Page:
Putin Raises the Stakes Following Rocky UN Summit

While the United Nations General Assembly convened on Monday, September 28, President Obama and Russian president Vladimir Putin sparred over the issue of Syria. Both leaders acknowledged the need to collaborate to solve the conflict, but they presented incompatible plans for a way forward and have only moved further away from the possibility of collaboration in the summit’s wake.

For the past several years, the Russian government has accused the U.S. of excessive intervention in foreign conflicts, and Putin’s speech at the UN continued that stance. In a speech condemning American foreign policy regarding both Syria and the Ukraine, Putin blamed the United States’ support of Syrian rebels for the extent of the current, bloody conflict. To resolve the conflict, he suggested supporting the regime of Syrian dictator Bashar al-Assad as a “legitimate government.”

The U.S., however, has condemned the Assad regime for numerous human-rights violations and showed no signs of changing that position in President Obama’s address. The president reiterated the U.S.’s position that Bashar al-Assad is a despot who cannot be allowed to remain at the head of Syria’s government. Instead of concentrating his entire speech on Russia, Obama confronted wider issues that have dogged the end of his presidency.

Focusing on the refugees fleeing the Syrian conflict, Obama called for wider tolerance for both religious and ethnic factions across the globe. He obliquely criticized both world leaders who have closed their borders and Republican presidential nominees who encouraged the same in America. Though Obama did not present a specific diplomatic or military solution to Syria’s violence, he promoted a change in world attitudes toward the victims of the conflict.

Russia’s focus on the Syrian conflict is especially pressing. Russian airstrikes have killed fighters within Syria; however, the identity of the dead is doubtful. Putin’s government maintained that they killed ISIS militants, but both the U.S. government and U.S.-backed rebels argue that only rebels were killed. This conflict highlights the deep split in U.S.-Russia international policy and the inability of both countries to find a common goal in the region.

Ultimately, while both leaders spoke of compromise and collaboration, neither hinted at any possible concessions or partnership to solve the Syrian crisis. President Putin’s speech openly condemned the United States, while President Obama’s rhetoric of tolerance seemed to be spoken with an eye toward legacy rather than immediate action.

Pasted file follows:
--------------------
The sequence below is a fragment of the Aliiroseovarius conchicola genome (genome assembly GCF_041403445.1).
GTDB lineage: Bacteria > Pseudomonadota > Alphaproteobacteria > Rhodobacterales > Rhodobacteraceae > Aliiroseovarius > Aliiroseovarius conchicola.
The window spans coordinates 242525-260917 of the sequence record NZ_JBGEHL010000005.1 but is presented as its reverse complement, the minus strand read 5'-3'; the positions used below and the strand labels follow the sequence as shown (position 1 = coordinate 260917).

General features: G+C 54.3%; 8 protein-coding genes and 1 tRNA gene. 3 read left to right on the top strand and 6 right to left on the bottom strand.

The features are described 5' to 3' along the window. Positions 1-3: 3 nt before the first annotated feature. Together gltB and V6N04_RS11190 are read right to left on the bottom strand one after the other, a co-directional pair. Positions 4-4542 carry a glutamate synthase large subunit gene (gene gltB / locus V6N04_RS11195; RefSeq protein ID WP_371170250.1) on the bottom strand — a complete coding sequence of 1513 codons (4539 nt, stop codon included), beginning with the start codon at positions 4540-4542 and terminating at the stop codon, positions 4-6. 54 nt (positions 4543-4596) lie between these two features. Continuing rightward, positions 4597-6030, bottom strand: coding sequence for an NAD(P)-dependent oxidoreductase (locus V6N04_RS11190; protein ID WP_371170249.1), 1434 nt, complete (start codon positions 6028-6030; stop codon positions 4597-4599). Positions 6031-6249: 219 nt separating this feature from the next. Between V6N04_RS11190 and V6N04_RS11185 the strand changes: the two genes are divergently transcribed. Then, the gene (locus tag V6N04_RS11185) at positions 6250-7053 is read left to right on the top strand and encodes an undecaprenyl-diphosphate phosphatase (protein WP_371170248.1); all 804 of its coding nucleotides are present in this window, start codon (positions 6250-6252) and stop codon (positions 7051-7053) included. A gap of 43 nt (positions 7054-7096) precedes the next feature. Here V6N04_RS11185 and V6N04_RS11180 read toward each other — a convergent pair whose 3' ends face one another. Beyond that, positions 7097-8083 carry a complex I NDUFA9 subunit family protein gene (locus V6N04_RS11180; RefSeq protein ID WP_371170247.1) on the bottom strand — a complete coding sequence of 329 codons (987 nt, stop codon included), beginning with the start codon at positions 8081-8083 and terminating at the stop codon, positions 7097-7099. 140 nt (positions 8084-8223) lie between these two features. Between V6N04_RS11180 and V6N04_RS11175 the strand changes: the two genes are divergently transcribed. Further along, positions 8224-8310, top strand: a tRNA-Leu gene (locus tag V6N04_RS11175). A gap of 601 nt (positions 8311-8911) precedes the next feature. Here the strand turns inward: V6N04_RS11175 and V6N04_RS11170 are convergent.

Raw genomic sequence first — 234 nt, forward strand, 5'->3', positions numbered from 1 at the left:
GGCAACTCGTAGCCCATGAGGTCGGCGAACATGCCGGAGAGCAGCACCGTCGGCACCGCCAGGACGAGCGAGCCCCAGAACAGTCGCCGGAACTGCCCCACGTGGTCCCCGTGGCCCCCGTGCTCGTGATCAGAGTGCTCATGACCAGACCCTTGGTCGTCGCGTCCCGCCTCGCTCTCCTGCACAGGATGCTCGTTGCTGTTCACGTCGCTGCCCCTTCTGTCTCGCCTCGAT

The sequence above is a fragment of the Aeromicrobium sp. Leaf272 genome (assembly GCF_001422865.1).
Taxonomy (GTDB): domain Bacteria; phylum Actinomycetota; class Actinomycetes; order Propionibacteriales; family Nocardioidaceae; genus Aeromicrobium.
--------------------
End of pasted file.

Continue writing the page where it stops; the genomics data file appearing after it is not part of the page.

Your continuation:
The UN summit between Presidents Obama and Putin ended with almost no ground gained in improving U.S.-Russia relations. Though Putin opened his speech with the desire to work together with the United States to solve the crises in the Middle East, he buried this sentiment in anti-American bombast. Obama, who struck a more peaceful and cooperative note, did not present a concrete strategy to partner with Russia to solve either the Ukrainian or Syrian struggles.

Putin’s decisions after the UN summit, however, have been entirely unilateral and almost completely eliminated the possibility of U.S.-Russia collaboration in Syria. By supporting the Assad government with military force and international promises, he changed the Syrian conflict from a proxy war to one openly involving international powers. This is extremely detrimental to future negotiations between the U.S. and Russia not only in Syria but in other areas of international crisis.

President Obama has decided not to engage Russia on the ground in Syria, and White House officials believe that Russia will expend troops and money on the conflict with few tangible results. The U.S. government seems to have taken a “wait-and-see” position regarding Russia’s action in Syria and is not attempting to escalate direct conflict with Russia at present.

Until both sides are willing to set aside decades of cultural and international conflict, Russia and the U.S. cannot accomplish anything meaningful in Syria, much less aid the rest of the world in peacemaking. Putin’s actions to support a dictator whose crimes against humanity have been detailed by many international organizations is a disaster for possible collaboration, and the Syrian war is clearly far from over.

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